Trigger warning for talk of rape! Obviously.
Well, I’m back from several weeks of travel in Australia and New Zealand, which followed months of weekly conference travel all over the US. Normally I’d take a break after something like that: relax, pet the cats, catch up on Walking Dead. But instead I decided to Tweet something super controversial to satisfy my feminazi need to make men cry:
If you have sex w/ someone who is drunk, they are unable to consent & that is rape.
If you "took advantage" of someone who is unable to consent, it is rape. End of story.
Minds were blown! Up is down! Left is right! Cats and dogs, sleeping together! These two Tweets only raised more questions, and clearly I was the only person on the Internet who could answer them. I was flooded with responses like:
@rebeccawatson What if you are also drunk? Did they rape you as well?
— Stuart Houghton (@stuarthoughton) December 17, 2012
“What if you are also drunk? Did they rape you as well?”
“@rebeccawatson if someone drinks and drives are can they eschew responsibility for their actions in the same way. … http://tmi.me/D0Gu0”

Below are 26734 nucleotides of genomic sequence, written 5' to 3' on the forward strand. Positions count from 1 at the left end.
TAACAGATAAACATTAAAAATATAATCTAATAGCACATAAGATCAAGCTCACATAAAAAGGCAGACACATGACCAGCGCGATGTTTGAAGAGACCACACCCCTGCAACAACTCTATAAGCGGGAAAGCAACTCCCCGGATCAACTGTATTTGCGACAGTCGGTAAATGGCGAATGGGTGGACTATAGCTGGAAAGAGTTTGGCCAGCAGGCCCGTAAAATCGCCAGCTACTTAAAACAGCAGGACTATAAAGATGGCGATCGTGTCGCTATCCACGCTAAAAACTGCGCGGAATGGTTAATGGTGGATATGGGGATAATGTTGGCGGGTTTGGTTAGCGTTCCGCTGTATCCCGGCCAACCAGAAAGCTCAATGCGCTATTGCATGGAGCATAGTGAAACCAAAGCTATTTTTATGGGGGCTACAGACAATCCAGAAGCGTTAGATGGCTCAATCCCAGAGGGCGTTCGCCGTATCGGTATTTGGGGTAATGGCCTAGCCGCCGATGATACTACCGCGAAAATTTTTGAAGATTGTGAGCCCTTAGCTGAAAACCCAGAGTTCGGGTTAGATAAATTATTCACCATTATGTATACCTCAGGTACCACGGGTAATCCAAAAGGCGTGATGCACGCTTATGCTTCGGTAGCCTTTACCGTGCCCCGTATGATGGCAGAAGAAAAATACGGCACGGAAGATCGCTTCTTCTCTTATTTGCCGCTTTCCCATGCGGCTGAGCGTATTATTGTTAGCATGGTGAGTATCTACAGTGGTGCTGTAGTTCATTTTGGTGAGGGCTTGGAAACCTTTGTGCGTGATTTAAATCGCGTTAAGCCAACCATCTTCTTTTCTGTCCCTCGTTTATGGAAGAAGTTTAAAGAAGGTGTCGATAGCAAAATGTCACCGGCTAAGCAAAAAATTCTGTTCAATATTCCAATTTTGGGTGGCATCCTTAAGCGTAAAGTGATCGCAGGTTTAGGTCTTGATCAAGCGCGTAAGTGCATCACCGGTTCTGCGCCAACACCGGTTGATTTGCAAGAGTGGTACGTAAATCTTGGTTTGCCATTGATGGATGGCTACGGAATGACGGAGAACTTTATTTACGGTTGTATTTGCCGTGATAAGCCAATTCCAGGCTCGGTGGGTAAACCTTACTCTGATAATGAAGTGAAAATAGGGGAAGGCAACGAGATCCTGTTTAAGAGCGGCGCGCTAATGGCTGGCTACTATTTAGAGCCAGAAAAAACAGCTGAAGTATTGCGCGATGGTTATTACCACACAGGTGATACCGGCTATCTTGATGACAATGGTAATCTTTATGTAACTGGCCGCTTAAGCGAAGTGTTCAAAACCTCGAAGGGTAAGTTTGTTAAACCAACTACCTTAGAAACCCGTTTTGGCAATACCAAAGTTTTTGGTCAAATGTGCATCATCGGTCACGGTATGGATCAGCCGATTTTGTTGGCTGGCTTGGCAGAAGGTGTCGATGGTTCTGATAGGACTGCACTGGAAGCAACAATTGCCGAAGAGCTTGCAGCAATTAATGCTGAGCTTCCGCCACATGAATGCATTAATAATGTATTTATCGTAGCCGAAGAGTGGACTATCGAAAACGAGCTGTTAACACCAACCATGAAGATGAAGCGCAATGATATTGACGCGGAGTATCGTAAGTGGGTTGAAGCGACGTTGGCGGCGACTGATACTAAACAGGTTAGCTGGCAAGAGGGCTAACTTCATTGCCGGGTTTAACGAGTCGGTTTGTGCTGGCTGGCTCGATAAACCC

@rebeccawatson Another question. In marriage. The husband didn't drink because of driving on a saturday night. Wife did. Couldn't make love?
“@rebeccawatson Another question. In marriage. The husband didn’t drink because of driving on a saturday night. Wife did. Couldn’t make love?”
@rebeccawatson That's a very binary statement for an undefined condition. At what BAC% is consent impossible? Should we breathalyse before?
“@rebeccawatson That’s a very binary statement for an undefined condition. At what BAC% is consent impossible? Should we breathalyse before?”
— Tim Fuller (@thetimchannel) December 18, 2012
“@Zaminuszen @rebeccawatson Sad thing is you even offer the crazy lunatic a cup of coffee and she feels raped. #americangirlyban Enjoy.”
“According to @rebeccawatson every sexual encounter she has ever had has, in the morning been a rape.”
I’m a crazy lunatic who has been raped hundreds, or maybe BILLIONS of times depending upon whether you’re going with the “Rebecca is a sad virgin” or “Rebecca is a filthy slut” line of argument.
I just blocked most, if not all, of these people because as one follower noted, if you have to debate this fact with your followers, it’s time to get better followers. But I wanted to post about this because I think the psychology of this reaction is very interesting. I think for most of us (Skepchick writers/readers/commenters), this concept is not in any way astonishing. I’m guessing that like me, many of you have had sex. And like me, many of you have had sex while drinking and/or while your partners have been drinking, and it’s not a big deal because you value communication and enthusiastic consent and participation. There’s no stigma against questions like “Would you like it if we . . . ?” and “Is this what you want?” and “Was that okay?”, even (especially!) when those questions are asked in the cold, sober light of day.